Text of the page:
Monday, 1 March 2010

Live catwalk illustration at studio_ 805 by Hana Termanini

LFW Trend Alert: Big Brows

Backstage at Alice Palmer, image: Kristen Blow

On the catwalk at Sado, image: Doh Lee

Backstage at Orschel-Read, image: Marsy Hild Thorsdottir

Check out those wild 80s brows in Mystic Pizza

Hold the tweezers. The strong eyebrow is back. Throughout London Fashion Week I kept noticing eyebrows, not because they were big, bushy and screaming for a plucking (although at times they were) but because they were there, big, bold and actually quite beautiful.

Rachel Wood, makeup artist for Benefit Cosmetics, worked on ten shows at London Fashion Week and she noticed the brow going big too. “Brows seem to be the feature of fashion week. They are definitely back on the scene, but not perfectly groomed brows. I think that groomed look has gone out the window, it has become a little bit more disheveled, kind of busy and unkempt.”

At Alice Palmer’s “Batman” show brows were done with a strong rock and roll black liner for a graphic feel. David Koma’s models had brows slicked back with Benefit Speed Brow Gel for a wet, just got out of the swimming pool look. For the boys at Orschel-Read eyebrows were channeling the busy, unkempt brow of Robert Pattinson. At the Sado show eyebrows were highlighted with a crowing silver streak shaped over the brow and across the forehead.

So why is everyone letting loose with their brows? Wood links it to the recession and 1980s fashion revival. “I think brows are growing because we’re in a recession and everyone is working really hard and is stressed. They don’t have time for the coiffed; perfect Madison Avenue, mani-pedi type look anymore. And a little 80’s feel is coming back into make-up at the moment. Think Julia Roberts in Mystic Pizza, that bushy type of brow, more feral, more animalistic.”

It can take a lot of up keep to make your eyebrows look unkempt. Wood recommends Benefit Brows Zings shaping kit to feather in little light hairs and She Laq makeup sealer to keep everything in place. Benefit Highbrow, a creamy off-white pencil, can be used to underline the brow - then smudge with your finger to give a luminous highlight for a natural look.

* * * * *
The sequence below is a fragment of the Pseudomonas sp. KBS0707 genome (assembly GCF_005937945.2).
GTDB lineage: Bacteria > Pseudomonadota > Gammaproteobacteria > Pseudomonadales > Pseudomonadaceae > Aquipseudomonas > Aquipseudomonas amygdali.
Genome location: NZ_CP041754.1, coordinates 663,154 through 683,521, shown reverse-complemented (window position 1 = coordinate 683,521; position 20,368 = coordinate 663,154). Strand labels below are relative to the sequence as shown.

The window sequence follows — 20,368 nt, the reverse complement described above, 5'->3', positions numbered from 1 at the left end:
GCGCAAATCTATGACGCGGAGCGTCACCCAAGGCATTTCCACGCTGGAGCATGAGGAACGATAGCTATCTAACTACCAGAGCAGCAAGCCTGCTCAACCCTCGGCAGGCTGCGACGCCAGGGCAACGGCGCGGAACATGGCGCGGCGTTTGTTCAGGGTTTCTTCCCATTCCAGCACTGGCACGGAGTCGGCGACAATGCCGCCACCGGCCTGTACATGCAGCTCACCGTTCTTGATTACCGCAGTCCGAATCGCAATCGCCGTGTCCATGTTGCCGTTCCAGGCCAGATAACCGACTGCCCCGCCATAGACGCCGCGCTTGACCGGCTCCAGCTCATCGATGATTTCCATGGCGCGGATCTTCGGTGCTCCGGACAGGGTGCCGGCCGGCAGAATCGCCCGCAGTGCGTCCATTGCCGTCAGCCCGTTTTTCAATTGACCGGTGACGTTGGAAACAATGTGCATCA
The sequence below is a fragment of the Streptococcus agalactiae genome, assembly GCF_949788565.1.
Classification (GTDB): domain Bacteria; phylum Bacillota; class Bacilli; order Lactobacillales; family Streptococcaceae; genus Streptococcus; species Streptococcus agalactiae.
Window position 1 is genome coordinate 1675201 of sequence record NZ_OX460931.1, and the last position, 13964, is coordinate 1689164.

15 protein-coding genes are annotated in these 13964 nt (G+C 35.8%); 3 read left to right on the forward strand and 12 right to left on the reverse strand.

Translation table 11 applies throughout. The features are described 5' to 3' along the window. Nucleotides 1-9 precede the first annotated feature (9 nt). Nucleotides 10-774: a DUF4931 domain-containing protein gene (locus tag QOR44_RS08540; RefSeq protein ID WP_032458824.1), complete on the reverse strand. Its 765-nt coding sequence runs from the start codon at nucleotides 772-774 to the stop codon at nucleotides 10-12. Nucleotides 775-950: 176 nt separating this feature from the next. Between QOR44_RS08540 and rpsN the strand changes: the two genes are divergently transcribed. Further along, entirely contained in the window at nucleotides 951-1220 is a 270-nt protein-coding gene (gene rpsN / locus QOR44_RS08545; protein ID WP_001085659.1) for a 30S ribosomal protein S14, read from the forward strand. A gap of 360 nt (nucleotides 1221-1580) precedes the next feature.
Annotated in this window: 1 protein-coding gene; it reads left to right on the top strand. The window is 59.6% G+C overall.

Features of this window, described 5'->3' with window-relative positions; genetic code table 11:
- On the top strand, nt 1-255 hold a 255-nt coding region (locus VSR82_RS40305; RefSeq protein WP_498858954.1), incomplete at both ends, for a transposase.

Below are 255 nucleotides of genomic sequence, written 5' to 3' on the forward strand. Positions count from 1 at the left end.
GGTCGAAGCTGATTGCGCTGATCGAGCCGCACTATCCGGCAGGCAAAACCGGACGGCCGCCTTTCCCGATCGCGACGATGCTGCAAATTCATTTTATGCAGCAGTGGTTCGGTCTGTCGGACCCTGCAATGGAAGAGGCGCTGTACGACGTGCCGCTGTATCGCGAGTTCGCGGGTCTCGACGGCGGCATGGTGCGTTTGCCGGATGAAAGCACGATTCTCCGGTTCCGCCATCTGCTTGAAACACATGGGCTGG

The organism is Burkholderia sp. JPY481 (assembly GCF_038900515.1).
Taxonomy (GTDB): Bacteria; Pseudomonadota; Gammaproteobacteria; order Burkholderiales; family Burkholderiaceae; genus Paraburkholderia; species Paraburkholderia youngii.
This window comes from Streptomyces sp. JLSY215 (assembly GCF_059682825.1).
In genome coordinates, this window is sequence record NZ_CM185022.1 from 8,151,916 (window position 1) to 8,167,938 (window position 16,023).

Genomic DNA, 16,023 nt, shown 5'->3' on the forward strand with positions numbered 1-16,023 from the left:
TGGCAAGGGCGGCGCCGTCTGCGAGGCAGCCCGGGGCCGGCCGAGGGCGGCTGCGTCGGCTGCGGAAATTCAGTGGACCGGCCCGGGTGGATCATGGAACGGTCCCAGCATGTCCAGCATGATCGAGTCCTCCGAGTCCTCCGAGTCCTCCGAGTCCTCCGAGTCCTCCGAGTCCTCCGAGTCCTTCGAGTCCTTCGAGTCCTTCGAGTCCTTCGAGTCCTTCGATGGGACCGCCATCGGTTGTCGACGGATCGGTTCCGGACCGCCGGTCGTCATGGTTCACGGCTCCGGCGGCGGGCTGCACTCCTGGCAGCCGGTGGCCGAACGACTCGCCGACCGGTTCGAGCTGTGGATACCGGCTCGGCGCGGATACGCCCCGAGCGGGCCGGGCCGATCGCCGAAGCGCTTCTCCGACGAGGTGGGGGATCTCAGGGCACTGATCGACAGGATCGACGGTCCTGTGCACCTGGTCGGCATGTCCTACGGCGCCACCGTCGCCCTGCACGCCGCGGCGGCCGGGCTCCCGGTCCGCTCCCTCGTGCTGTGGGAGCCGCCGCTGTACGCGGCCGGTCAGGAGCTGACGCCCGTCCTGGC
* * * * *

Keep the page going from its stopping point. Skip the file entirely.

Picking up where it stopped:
Words: Maggie Dolan

LFW Trend Alert: Dip Dyed Hair

When the avant-garde diva, Lady Gaga, rocked up to the Grammys in that outlandish, ice queen-meets-intergalactic creation by Armani Prive, not only were we bowled over by the orbital, crystal-encrusted fabulousness of it, but also the dye job she’d had on her usually perfect platinum locks.  Hollywood blonde at the roots, and bright, lemon yellow at the tips, her hairdresser had either made a catastrophic error, or a brand new beauty trend was on the cards.   Well, judging by the army of tinted tresses that headed down the catwalk at Fashion Scout this season, we reckon you’ll all be coveting this look before the year is out. 

Esprit de Corps by Horace worked a messy, grungy ombre effect in cerise, black and salmon pink, and over at girl du jour, Hermione de Paula’s show, flicks of violet and mauve were worked into poker straight lilac grey locks.  And this look’s not just for the chicks either; Komakino showed us how to get the men in on the dip dyed act too.   Sleek, straight hair with precise black stripes, punked up white tints, and mousey browns were contrasted with white tips to give an edgy, striking, and not even remotely girly, look. 
Soft and colour bled, or bold and striped, this trend can be adapted to be as directional or wearable as you like, so expect salons to be heaving with foils and tints galore come September.  Book your appointment now!

Posted by Fiona Anderson
Images: Marsy Hild Thorsdottir, Doh Lee, David Coleman